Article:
Part 5 - Splashdown!
The final wash.
Now it is time for the most enjoyable part of Primary Micropointillism; the
final 'Splash-down'! As you wash the surface, the block is washed away and
all the colors are revealed in their magnificence.
Notice how vibrant the secondary colors are. I believe this is because the
secondary colors are to some degree mixed in the brain, rather than on the
canvas. I also suspect that the vibrancy comes about due to the pigment
being spread so thinly onto the canvas that some of the light readily
penetrates the lighter pigmented areas and is defused off the white primer.
The light then radiates back through the translucent pigment, producing an
affect which is not unlike the translucency achieved by the Dutch Masters.
The blue and red you will be using are especially good for
Micropointillism, as they allow light to pass quite readily.
After looking at your image for a while, you might wish to modify a>
painting. If you wish you can go back into the image- blocking and
spraying either red or blue over the initial image is quite possible;
however, there are two observations I would like to make:
Firstly, it is always easier to make an image darker than it is to make it
Secondly, you can almost never use yellow on top of the initial image.
Unlike the red and blue, yellow is an opaque color and blocks the colors
underneath. For the most part, if you need to go back into yellow, prime
(erase) that part of the surface you wish to rework.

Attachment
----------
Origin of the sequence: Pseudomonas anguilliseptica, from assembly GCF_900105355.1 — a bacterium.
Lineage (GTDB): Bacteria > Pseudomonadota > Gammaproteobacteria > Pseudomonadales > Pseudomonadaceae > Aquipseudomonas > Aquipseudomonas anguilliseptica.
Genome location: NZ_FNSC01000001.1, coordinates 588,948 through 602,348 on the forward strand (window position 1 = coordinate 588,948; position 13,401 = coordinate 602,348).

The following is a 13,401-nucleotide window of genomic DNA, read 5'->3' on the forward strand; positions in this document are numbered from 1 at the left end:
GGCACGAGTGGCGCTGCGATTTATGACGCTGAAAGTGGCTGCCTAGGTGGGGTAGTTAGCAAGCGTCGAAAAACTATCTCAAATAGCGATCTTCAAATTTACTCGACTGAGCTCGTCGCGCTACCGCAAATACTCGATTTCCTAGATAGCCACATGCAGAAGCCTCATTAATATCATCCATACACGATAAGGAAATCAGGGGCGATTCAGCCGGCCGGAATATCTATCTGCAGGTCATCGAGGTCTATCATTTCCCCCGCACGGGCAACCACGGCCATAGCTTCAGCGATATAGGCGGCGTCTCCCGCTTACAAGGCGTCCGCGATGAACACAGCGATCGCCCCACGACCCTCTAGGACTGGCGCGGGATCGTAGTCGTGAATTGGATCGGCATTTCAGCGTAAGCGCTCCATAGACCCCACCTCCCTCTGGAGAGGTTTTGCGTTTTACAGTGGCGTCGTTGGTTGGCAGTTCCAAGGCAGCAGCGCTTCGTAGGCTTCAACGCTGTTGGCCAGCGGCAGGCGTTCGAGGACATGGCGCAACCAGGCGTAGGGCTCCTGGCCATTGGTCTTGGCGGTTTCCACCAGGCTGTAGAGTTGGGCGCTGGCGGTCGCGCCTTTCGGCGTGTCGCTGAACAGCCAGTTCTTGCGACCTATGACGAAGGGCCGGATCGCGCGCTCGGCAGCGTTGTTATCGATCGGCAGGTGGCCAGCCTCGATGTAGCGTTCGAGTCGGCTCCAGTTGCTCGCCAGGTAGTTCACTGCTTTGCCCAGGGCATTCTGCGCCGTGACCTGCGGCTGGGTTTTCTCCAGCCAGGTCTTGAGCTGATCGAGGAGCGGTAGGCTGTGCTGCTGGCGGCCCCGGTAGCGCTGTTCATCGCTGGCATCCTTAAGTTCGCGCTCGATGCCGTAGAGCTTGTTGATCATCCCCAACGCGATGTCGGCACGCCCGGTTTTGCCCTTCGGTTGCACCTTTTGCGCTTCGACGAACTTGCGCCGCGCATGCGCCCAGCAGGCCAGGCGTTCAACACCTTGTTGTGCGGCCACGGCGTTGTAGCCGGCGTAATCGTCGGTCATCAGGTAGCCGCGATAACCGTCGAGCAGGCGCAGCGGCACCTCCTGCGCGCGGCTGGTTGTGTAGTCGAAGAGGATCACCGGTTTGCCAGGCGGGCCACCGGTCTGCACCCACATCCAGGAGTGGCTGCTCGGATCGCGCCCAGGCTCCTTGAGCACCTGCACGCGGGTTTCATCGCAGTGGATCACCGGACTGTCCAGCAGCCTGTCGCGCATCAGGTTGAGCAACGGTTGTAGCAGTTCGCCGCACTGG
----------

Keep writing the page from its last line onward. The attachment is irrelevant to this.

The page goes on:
Fixing: At this stage your image is susceptible to damage from scratching.
I have yet to find a method to successfully repair an image damaged in such
In order to avoid damage to the surface of the image, prepare the following
10% clear matte acrylic medium, 30% clear gloss acrylic medium, 60% water.
Stir and strain through pantyhose. When coated onto the surface, this
application leaves the image in a neutral state - as if there was no
coating over the paint. However, this formula is not an absolute.
The quantity of each may vary according to preference; some of you may want
a more glossy, reflective finish ( use slightly more gloss;) others may
prefer a more diffuse finish, in which case you would use more matte.
The thickness - which is controlled by the quantity of water - may also
vary. However, be careful not to make the mixture much thinner than a milky
texture, otherwise the fix tends to separate on the surface of the image.
Your image is now protected from all but the severest damage.
I have been told by conservators that from a chemical point of view Primary
Acrylic Micropoint is chemically stable. In other words, any paintings
executed in this medium should stand up well to the test of time.